Business Relief can play a key role in Inheritance Tax (IHT) planning for anyone, however it should be of particular interest to SME business owners.
Business Relief, or Business Property Relief as it used to be known, was first introduced in the 1976 Finance Act. It was introduced to ensure that, after the death of the owner, a family-owned business could survive as a trading entity, without having to be sold or broken up to pay an inheritance tax liability.
So long as the asset has been held for at least 2 years, it is possible to receive 100% Business Relief on:
· a business or interest in a business
· shares in an unlisted company
It also allows you to give away business property or assets while you are still alive and your estate can still benefit from Business Relief on Inheritance Tax.
So, having established that your business is IHT efficient while you own it and if you gift it, what happens if you sell it?
You need to be aware that if you sell your business or shareholding, the money you realise from the sale is now liable for Inheritance Tax.
However, it is possible to invest the funds realised from the sale of a business in to ‘replacement property’ and retain the IHT exemption.
Business Relief is not just for business owners, sole traders, partners and shareholders, it is for private investors too. Many private investors use Business Relief to help mitigate inheritance tax and there are a number of investment firms that make the process of investing in Business Relief qualifying companies very straight forward.
The advantage that the business seller has is that, while the private investor has to wait 2 years before their holding qualifies for Business Relief, a replacement investment qualifies immediately. The rules for replacements say that you need to have owned a qualifying asset for a total of at least 2 years over the last 5 years, and at the time of death or when the gift is made. Therefore, even if you have sold a business in the last couple of years you should look at the benefits of moving the proceeds from the sale back into a Business Relief qualifying investment.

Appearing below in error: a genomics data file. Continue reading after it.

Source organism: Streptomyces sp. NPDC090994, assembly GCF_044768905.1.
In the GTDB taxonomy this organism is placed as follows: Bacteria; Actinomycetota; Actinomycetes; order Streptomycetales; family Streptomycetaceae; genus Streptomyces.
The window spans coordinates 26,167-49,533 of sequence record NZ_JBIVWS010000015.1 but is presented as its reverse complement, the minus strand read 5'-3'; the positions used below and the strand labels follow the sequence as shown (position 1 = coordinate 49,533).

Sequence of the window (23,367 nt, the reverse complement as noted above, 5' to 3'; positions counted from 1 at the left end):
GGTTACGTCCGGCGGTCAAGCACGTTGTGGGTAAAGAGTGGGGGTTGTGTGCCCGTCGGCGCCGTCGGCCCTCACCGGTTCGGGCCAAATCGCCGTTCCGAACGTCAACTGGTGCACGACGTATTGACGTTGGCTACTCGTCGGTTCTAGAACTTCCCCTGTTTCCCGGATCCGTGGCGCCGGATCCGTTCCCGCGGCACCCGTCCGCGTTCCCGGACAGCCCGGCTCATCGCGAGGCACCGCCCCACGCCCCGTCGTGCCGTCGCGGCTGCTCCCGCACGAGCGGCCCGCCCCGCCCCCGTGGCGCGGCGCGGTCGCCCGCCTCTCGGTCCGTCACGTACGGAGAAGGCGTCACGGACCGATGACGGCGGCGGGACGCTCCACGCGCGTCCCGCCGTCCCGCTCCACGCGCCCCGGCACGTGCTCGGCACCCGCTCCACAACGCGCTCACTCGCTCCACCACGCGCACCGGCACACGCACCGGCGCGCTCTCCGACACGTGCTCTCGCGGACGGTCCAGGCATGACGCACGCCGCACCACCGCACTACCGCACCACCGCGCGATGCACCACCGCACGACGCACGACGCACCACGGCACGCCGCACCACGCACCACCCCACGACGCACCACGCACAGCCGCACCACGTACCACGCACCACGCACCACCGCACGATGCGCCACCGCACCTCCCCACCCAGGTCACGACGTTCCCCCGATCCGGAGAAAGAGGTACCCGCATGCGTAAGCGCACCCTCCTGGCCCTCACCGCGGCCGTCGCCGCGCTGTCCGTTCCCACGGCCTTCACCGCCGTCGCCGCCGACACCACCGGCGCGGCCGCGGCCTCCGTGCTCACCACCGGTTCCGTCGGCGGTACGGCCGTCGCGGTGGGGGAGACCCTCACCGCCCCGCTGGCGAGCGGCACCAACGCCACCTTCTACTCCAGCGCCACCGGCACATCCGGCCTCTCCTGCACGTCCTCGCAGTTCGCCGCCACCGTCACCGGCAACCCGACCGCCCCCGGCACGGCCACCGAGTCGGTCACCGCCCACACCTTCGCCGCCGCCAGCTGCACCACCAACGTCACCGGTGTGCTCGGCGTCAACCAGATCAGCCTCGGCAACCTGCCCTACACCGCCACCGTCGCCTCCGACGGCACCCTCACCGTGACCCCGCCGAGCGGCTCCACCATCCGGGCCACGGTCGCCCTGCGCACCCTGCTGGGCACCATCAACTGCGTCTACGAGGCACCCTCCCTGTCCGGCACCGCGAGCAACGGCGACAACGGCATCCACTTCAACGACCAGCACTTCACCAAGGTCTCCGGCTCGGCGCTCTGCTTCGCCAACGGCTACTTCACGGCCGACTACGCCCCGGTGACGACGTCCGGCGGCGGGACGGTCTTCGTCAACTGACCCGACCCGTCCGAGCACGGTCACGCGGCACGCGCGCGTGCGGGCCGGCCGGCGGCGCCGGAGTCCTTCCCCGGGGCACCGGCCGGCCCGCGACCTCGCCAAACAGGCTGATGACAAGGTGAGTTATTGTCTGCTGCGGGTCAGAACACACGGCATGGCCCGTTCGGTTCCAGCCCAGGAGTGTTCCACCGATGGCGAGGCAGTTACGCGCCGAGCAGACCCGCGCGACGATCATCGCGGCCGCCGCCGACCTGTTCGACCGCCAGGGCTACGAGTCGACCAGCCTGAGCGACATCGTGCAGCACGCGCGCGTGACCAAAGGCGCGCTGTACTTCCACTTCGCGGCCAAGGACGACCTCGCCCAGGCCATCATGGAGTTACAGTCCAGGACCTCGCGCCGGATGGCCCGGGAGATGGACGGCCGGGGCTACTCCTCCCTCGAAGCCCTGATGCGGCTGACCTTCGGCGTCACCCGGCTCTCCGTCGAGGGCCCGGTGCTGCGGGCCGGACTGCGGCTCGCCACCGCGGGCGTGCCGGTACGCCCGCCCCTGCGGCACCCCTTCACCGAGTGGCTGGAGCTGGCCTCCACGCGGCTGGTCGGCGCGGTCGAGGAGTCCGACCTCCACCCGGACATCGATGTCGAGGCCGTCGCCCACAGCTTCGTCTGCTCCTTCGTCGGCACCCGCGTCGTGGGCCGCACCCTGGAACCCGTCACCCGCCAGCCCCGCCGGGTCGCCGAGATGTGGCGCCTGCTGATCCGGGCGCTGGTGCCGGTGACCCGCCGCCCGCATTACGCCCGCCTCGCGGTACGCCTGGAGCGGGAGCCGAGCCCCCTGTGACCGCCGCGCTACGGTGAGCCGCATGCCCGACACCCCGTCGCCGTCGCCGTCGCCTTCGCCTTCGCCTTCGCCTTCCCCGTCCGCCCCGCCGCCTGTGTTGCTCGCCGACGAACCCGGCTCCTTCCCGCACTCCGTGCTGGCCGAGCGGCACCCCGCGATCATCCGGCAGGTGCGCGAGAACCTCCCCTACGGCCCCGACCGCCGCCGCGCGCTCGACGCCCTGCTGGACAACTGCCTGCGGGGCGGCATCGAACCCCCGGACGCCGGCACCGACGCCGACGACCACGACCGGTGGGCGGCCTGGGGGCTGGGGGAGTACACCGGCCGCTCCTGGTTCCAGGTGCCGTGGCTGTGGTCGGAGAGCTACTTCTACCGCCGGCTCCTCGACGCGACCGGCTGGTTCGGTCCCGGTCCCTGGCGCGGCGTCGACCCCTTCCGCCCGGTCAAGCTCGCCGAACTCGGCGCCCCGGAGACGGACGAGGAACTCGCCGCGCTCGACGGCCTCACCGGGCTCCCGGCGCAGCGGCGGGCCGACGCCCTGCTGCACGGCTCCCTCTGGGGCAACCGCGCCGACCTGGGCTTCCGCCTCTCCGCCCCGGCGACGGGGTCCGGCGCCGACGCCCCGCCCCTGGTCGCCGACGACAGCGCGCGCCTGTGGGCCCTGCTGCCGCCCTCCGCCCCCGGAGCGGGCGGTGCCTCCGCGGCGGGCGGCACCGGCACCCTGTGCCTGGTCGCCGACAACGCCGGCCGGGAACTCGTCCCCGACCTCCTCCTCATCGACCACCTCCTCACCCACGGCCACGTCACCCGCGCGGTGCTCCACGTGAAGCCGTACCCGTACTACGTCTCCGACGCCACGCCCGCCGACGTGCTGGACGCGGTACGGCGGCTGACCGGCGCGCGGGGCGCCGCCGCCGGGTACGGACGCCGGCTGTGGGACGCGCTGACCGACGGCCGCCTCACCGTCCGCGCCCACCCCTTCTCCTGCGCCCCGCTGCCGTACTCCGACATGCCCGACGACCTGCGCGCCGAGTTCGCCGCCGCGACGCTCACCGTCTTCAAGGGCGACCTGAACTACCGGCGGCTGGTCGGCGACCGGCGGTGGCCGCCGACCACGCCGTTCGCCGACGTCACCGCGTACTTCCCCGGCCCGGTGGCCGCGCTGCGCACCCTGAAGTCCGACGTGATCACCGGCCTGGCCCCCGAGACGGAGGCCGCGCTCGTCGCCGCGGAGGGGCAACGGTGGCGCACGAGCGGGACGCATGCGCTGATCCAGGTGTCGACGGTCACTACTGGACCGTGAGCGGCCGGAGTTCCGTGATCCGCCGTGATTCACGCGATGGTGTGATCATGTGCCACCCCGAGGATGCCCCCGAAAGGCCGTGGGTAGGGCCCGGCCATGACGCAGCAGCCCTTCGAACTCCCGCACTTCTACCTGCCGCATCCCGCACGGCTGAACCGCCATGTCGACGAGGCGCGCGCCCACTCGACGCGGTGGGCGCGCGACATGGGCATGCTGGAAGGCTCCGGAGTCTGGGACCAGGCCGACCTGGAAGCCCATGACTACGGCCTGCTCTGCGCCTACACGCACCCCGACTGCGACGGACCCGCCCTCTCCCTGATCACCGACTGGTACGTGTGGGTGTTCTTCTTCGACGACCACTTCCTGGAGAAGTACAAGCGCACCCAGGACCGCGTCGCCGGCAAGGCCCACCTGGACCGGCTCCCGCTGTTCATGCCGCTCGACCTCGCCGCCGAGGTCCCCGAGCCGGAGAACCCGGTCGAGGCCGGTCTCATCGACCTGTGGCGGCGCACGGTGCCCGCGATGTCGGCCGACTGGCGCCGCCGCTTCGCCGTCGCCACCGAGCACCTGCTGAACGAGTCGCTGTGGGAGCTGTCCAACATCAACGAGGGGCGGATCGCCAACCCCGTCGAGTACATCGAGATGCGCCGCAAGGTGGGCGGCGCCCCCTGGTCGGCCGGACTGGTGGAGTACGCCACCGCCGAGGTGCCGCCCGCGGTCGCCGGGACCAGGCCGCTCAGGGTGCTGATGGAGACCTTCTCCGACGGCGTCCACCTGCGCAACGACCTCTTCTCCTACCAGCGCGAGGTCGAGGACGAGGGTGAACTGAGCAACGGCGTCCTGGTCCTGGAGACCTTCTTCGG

While we are thinking about the tax implications of a business sale, it is worth bearing in mind the impact of Capital Gains Tax and reminding ourselves of the changes that were made to Entrepreneurs Relief in 2020.
For a start, it is not no longer called Entrepreneurs Relief. It is now called Business Asset Disposal (BAD) rate relief. While the rules were tightened slightly so that to be eligible, a shareholder must have a 5% or more shareholding, and have been involved for a year or more with a company as an employee or director, the most significantly change was that the lifetime allowance of gain that will be taxed at a reduced rate of 10% has been greatly reduced, from £10million to just £1million.
Without wanting to state the obvious, Capital Gains Tax is only paid on the gain, not the full sale price of the business. Any initial investment, directors loans, purchase costs and various other costs and fees can all be deducted. Also, even though gains in excess of £1mn will be taxed at 20%, Capital Gains Tax still remains one of the less punitive taxes. Therefore business owners should be able to extract a high percentage of the value of their business when selling.
Iain Campbell is a Senior Adviser at Stow Wealth Management Limited where he provides bespoke financial advice and planning to private individuals and companies.